Already, DeepPIV has revealed that larvaceans filter 80 litres of water per hour and absorb masses of carbon-rich food. When they get clogged, the larvaceans jettison their filters, which then sink, therefore helping the oceans to take carbon into the deep. In fact, larvaceans are so abundant throughout the oceans that they play an important role in the carbon cycle.
Other researchers are interested in using DeepPIV, including people who are rethinking ways of exploring the ocean. “These 3D visualisation techniques, coupled to DNA extraction, may be sufficient to describe and catalogue life,” Katija says.
In the future, rather than collecting and preserving dead animal specimens — which is especially tricky for delicate, gelatinous life forms — museums could use 3D scans as digital archives to help describe previously unknown species and document life in the vast deep oceans.
When someone goes missing at sea, search and rescue plans are usually drawn up using data on weather, currents and water conditions to predict their likely trajectory. The problem is that errors can quickly accumulate until the predicted pathway is a long way adrift from what’s actually happening at sea.
A new algorithm could improve the chances of locating people by predicting not their trajectory, but where they will end up. The algorithm analyses strength and direction of ocean currents, waves and surface winds, and identifies in real-time the regions of the ocean called TRAPs (TRansient Attracting Profiles), where floating objects are likely to converge.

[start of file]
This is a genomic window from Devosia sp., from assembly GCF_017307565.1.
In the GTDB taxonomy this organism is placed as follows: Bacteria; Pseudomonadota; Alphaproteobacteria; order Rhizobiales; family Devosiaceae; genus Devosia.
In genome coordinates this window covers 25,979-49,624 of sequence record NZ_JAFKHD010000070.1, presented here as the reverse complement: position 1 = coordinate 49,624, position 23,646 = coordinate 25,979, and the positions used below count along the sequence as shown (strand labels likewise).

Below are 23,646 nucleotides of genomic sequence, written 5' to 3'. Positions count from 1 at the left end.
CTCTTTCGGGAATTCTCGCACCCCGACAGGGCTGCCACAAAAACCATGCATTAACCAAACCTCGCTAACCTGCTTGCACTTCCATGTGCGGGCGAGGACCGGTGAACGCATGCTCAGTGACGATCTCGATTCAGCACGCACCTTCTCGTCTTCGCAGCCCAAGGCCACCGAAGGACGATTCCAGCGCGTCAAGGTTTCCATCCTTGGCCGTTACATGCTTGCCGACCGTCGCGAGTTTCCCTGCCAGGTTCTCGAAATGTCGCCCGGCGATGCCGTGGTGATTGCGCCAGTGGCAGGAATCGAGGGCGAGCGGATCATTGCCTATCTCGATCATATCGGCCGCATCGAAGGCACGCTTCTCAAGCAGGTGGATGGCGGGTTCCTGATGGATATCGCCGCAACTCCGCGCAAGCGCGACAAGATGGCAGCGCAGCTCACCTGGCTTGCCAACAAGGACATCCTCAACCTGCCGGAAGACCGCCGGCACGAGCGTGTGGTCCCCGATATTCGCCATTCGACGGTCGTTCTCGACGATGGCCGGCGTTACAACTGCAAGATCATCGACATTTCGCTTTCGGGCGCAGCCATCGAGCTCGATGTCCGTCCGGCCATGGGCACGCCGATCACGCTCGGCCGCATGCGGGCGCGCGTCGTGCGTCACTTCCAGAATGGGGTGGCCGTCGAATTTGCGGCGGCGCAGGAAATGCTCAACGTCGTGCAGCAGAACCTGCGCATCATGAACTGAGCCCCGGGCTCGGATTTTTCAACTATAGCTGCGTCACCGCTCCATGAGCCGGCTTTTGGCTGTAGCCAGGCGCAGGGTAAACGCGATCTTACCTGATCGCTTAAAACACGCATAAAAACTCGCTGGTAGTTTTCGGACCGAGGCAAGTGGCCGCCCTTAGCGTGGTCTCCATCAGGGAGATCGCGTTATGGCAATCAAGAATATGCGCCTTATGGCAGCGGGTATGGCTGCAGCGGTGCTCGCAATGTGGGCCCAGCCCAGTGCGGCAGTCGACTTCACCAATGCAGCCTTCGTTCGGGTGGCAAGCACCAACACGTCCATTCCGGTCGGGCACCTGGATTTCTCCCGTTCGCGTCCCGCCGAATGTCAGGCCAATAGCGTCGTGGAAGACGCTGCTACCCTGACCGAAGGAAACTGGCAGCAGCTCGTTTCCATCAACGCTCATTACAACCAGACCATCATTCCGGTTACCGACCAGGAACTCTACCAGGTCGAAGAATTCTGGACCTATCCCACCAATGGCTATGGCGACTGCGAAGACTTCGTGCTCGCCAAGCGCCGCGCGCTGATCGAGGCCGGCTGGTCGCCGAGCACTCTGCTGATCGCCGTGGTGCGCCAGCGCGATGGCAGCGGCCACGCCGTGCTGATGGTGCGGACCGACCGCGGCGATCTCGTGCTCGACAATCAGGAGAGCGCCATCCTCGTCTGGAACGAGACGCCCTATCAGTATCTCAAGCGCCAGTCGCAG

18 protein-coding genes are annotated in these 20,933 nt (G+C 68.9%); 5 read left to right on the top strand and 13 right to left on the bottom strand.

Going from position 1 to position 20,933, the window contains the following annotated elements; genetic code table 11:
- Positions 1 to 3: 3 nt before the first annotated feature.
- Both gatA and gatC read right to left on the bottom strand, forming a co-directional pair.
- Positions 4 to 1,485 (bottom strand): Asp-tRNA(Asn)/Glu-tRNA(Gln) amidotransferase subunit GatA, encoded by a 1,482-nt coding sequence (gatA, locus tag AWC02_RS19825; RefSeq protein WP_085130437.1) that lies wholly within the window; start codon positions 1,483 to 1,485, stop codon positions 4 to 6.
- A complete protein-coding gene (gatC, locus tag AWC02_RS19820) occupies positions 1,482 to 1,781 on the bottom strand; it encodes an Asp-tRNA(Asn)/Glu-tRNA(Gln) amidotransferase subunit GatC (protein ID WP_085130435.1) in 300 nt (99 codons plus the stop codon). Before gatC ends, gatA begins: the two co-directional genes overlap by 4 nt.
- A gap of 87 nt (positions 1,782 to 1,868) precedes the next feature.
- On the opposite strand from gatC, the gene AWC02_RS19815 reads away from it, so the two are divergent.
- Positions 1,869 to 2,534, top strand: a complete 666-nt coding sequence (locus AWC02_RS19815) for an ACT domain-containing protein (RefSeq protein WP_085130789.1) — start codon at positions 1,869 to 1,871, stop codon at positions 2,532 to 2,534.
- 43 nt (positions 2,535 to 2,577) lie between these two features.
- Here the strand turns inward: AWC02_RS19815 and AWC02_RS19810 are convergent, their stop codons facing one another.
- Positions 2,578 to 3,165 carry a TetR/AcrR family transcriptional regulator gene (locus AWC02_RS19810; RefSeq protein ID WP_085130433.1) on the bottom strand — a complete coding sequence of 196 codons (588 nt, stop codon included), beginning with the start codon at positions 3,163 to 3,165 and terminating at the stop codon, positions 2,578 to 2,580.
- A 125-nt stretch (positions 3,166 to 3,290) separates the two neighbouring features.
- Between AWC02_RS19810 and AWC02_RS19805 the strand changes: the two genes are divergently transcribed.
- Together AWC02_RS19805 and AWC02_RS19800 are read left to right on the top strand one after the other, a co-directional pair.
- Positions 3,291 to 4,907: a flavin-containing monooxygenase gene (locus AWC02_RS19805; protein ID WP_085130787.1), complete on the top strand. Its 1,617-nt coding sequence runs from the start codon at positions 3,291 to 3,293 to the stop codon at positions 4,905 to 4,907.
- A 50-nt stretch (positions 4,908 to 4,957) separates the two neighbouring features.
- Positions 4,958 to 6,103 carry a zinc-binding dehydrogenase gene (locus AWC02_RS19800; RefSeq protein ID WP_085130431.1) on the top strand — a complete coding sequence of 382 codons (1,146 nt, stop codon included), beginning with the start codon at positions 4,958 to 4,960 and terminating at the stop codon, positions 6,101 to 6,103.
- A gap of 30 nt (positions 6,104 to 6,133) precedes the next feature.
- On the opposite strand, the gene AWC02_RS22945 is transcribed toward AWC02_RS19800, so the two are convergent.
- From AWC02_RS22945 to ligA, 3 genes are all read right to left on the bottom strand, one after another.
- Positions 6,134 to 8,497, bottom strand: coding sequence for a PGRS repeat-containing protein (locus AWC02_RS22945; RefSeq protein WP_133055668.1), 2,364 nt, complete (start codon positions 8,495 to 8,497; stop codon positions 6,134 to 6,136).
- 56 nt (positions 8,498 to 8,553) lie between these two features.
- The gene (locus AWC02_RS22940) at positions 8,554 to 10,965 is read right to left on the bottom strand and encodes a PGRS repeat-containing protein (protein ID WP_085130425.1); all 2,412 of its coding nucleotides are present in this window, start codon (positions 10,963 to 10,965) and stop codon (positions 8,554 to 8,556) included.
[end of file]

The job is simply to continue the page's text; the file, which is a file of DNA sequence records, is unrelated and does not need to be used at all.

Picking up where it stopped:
Dr Mattia Serra, now a Schmidt Science Fellow at Harvard, developed the algorithm during his PhD with Prof George Haller at ETH Zurich. He likens TRAPs to a table on which magnets continually pop up, disappear and move.
“Then throw a coin on the table,” he says. “The trajectory of the coin is very chaotic because it’s going to feel the influence of all these magnets.” The table is the ocean surface, the magnets are TRAPs, and the coin is a drifting person.
During tests, the algorithm was found to work well out in the turbulent sea off the Massachusetts coast. The team, led by MIT’s Prof Thomas Peacock, used a snapshot of local conditions to model the ocean’s behaviour and locate where the TRAPs were likely forming.